Good two-way communication is vital for any relationship – but especially when it comes to running complex organizations. This flow helps to deliver information from areas of need to those who can drive the proper response. Timely feedback is so essential that businesses see a significant return on investment from a ServiceNow implementation project plan, for instance, which keeps the entire team on board with changes. Here’s how feedback makes a difference on every level.
Employee performance and development
Managers know that employees are among the immediate beneficiaries of feedback. Yet this potential gain can be wasted if the information isn’t delivered soon enough. You can imagine someone working on the front lines of customer service, for example; they won’t have trouble recalling an interaction from earlier in the day, but if the supervisor tries to coach them about it a day or two later, the impact of the feedback will be lessened as the employee’s focus shifts to a new day’s worth of customers.
When feedback is given promptly, it takes less time to coach an employee while also increasing effectiveness; the incident is still fresh in their memory. A high level of self-awareness can be rare among workers, and even those standout individuals still benefit from their manager’s different perspective. Being coached in this way not only improves employee performance, but motivation as well – it shows workers that their job, and how they do it, matters.
Management and decision-making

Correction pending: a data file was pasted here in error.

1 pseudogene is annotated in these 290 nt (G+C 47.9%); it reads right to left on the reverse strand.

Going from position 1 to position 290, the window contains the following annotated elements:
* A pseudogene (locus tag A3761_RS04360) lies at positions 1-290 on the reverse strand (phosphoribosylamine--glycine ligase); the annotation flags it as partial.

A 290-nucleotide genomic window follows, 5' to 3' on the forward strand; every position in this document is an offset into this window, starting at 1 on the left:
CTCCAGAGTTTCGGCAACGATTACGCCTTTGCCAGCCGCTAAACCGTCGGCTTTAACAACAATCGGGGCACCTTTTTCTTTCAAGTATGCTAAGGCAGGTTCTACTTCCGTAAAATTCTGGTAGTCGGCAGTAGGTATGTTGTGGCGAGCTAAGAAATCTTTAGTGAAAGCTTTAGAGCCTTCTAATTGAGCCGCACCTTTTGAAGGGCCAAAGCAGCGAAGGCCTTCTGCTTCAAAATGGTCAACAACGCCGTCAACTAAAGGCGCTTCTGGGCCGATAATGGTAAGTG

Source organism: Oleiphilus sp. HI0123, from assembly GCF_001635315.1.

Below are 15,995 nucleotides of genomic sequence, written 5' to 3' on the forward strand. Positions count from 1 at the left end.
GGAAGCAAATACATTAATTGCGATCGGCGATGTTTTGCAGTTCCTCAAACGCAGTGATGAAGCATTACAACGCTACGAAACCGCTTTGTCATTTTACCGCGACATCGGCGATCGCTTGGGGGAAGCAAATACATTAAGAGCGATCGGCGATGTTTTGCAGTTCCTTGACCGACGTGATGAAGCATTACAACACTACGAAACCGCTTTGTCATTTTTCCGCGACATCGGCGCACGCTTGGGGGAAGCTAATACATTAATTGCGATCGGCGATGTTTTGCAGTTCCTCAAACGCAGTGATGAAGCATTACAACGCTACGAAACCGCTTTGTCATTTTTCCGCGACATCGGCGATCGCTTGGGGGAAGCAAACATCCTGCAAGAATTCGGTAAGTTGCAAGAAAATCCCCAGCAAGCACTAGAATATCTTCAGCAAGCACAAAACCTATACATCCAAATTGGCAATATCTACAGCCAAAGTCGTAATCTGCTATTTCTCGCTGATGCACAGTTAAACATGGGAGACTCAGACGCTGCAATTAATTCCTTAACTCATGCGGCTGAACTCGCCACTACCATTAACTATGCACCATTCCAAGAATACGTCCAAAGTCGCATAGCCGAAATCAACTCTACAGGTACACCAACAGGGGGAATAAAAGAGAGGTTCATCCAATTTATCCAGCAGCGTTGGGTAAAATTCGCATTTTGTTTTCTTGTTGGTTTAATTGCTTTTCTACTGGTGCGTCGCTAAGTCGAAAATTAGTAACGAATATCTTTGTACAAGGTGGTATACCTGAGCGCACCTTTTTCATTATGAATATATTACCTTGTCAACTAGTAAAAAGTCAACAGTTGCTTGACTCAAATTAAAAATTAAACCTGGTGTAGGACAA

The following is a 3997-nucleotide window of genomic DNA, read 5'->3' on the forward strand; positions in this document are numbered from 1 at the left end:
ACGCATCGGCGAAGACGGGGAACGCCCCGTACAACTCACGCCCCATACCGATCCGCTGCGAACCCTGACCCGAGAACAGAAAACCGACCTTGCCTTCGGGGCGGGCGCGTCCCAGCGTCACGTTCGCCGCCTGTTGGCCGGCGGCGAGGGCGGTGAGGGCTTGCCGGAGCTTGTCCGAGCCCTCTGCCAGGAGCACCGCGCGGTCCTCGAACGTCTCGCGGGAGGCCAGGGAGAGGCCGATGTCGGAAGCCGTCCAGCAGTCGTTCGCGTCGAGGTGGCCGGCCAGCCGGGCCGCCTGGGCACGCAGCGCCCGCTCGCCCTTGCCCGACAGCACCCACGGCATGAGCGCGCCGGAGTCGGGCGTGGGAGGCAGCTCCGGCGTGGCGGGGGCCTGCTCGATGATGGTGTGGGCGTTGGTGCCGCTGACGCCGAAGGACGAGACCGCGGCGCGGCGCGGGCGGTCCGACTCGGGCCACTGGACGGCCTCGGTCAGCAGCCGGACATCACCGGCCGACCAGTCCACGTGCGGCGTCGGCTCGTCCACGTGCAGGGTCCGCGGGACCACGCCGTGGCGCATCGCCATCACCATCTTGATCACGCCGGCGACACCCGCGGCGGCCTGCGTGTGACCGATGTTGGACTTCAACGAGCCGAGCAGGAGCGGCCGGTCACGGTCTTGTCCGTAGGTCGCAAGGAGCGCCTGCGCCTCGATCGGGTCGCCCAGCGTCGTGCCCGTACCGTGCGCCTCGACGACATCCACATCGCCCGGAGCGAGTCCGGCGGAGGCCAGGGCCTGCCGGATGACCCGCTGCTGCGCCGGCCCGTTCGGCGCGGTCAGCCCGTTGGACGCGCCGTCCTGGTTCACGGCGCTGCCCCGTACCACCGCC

If you’ve ever driven a car with a manual transmission, you know that there’s a highly tactile aspect to this experience; the driver develops a feel for the machine and the road, more so than with an automatic transmission. Similarly, managers need to develop a sense of connection with their people – and timely feedback is crucial to this as well. Communication should not be a one-way street; effective organizations encourage their employees to speak up and be open with leaders regarding concerns or suggestions they have.
In their role as decision-makers, managers will greatly appreciate the need for information. If employees aren’t comfortable with a manager’s style, they will be less receptive to instructions and less open in communicating their needs, potentially creating an information gap between the productive workforce and the upper levels of an organization. On the other hand, management that effectively partners with employees will be attuned to their needs, take steps to address them and uplift morale and performance.
Improving customer experience
In the book The Limits to Growth, it’s demonstrated that delays in feedback lead to societies falling into a pattern of overshoot. For example, industries don’t have any incentive to operate sustainably until they receive evidence that their processes are hurting the environment. Such feedback delays have been a major contributing factor to many of the environmental problems we face today.
Likewise, businesses ultimately serve their customers’ needs; progressive delays in transmitting feedback throughout an organization will lead to customer frustration. Suppose you were to report a product issue; customer support acknowledges the feedback, then months down the line, a new version of the product is released, which still has the same flaws. Not only would this be a disappointing experience, but it shows that the organization doesn’t take action on feedback – and you might be better off taking your business elsewhere. Prompt transmission of feedback throughout the system would lead to the appropriate response and better customer experience.
Using these lessons, you can apply the power of feedback at any level of the organization where you’re involved and contribute to better results.